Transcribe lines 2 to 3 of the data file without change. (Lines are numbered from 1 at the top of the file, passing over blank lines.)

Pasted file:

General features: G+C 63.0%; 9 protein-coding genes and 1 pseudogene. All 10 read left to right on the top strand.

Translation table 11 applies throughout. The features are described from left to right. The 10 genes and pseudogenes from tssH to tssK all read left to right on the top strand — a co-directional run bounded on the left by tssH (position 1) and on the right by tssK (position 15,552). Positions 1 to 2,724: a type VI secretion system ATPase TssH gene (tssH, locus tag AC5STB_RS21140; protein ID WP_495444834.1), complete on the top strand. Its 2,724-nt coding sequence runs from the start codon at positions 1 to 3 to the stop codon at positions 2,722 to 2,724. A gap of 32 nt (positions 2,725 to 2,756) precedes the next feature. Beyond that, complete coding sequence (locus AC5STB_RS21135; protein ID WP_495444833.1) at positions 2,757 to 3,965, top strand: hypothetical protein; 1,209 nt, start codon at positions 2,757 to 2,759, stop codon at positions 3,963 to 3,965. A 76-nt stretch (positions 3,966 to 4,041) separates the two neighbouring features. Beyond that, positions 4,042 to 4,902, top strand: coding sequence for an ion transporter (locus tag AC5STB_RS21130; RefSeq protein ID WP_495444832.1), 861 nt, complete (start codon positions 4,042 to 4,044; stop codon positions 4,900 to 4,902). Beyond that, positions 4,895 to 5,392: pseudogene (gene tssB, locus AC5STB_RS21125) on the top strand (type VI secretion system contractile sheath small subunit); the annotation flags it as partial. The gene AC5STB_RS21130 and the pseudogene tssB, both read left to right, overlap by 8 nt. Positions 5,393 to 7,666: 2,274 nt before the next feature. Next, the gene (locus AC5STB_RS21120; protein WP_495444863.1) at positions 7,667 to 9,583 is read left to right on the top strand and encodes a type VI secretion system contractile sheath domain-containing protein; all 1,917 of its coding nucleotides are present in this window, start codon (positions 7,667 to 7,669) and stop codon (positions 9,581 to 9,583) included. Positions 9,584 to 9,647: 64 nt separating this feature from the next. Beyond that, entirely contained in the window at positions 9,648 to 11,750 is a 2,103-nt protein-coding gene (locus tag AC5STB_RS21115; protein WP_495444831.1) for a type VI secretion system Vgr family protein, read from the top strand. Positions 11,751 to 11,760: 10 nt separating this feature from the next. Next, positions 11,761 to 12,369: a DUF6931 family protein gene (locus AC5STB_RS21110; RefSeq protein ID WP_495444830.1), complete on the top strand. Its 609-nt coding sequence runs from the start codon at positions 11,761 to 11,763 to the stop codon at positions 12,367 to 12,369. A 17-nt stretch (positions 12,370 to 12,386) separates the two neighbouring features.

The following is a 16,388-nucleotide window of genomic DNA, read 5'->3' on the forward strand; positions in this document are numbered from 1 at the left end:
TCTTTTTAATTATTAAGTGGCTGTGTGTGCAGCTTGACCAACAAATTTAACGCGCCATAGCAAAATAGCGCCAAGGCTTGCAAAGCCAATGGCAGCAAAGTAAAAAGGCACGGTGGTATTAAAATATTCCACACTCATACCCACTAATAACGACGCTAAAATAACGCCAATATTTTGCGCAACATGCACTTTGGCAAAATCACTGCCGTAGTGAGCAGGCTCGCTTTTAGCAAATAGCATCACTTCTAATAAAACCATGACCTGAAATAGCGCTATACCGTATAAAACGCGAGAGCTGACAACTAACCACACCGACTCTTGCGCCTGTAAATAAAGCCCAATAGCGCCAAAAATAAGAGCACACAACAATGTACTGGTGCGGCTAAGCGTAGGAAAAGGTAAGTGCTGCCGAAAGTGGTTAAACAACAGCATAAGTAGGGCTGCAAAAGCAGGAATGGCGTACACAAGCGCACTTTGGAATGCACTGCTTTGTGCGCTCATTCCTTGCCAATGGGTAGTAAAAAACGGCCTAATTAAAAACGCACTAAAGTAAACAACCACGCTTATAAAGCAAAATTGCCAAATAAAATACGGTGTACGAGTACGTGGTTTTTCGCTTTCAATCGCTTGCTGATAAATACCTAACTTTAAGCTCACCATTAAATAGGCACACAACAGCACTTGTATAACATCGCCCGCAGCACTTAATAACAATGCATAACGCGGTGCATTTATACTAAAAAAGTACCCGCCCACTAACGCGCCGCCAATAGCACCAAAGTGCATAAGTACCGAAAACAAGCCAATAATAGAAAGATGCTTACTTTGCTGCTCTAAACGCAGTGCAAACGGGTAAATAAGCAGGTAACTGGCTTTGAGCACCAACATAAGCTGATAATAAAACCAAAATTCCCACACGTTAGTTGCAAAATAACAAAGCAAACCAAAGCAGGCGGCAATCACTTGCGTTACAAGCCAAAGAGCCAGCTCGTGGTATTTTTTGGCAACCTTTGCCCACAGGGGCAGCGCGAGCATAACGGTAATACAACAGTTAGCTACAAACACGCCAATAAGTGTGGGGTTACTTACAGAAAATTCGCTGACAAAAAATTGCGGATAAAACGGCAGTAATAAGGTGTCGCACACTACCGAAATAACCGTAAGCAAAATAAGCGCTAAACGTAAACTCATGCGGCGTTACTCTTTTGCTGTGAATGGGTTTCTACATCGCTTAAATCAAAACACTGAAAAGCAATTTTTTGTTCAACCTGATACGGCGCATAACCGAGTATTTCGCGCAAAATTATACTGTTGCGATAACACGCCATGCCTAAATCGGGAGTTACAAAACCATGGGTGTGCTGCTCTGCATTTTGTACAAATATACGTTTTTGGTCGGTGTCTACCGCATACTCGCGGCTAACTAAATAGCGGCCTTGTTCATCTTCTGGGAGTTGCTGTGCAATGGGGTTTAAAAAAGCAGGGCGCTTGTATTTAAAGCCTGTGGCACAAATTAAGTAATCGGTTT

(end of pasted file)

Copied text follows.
Translation table 11 applies throughout. The features are described from left to right. The 10 genes and pseudogenes from tssH to tssK all read left to right on the top strand — a co-directional run bounded on the left by tssH (position 1) and on the right by tssK (position 15,552). Positions 1 to 2,724: a type VI secretion system ATPase TssH gene (tssH, locus tag AC5STB_RS21140; protein ID WP_495444834.1), complete on the top strand. Its 2,724-nt coding sequence runs from the start codon at positions 1 to 3 to the stop codon at positions 2,722 to 2,724. A gap of 32 nt (positions 2,725 to 2,756) precedes the next feature. Beyond that, complete coding sequence (locus AC5STB_RS21135; protein ID WP_495444833.1) at positions 2,757 to 3,965, top strand: hypothetical protein; 1,209 nt, start codon at positions 2,757 to 2,759, stop codon at positions 3,963 to 3,965. A 76-nt stretch (positions 3,966 to 4,041) separates the two neighbouring features. Beyond that, positions 4,042 to 4,902, top strand: coding sequence for an ion transporter (locus tag AC5STB_RS21130; RefSeq protein ID WP_495444832.1), 861 nt, complete (start codon positions 4,042 to 4,044; stop codon positions 4,900 to 4,902). Beyond that, positions 4,895 to 5,392: pseudogene (gene tssB, locus AC5STB_RS21125) on the top strand (type VI secretion system contractile sheath small subunit); the annotation flags it as partial. The gene AC5STB_RS21130 and the pseudogene tssB, both read left to right, overlap by 8 nt. Positions 5,393 to 7,666: 2,274 nt before the next feature. Next, the gene (locus AC5STB_RS21120; protein WP_495444863.1) at positions 7,667 to 9,583 is read left to right on the top strand and encodes a type VI secretion system contractile sheath domain-containing protein; all 1,917 of its coding nucleotides are present in this window, start codon (positions 7,667 to 7,669) and stop codon (positions 9,581 to 9,583) included. Positions 9,584 to 9,647: 64 nt separating this feature from the next. Beyond that, entirely contained in the window at positions 9,648 to 11,750 is a 2,103-nt protein-coding gene (locus tag AC5STB_RS21115; protein WP_495444831.1) for a type VI secretion system Vgr family protein, read from the top strand. Positions 11,751 to 11,760: 10 nt separating this feature from the next. Next, positions 11,761 to 12,369: a DUF6931 family protein gene (locus AC5STB_RS21110; RefSeq protein ID WP_495444830.1), complete on the top strand. Its 609-nt coding sequence runs from the start codon at positions 11,761 to 11,763 to the stop codon at positions 12,367 to 12,369. A 17-nt stretch (positions 12,370 to 12,386) separates the two neighbouring features.

The following is a 16,388-nucleotide window of genomic DNA, read 5'->3' on the forward strand; positions in this document are numbered from 1 at the left end: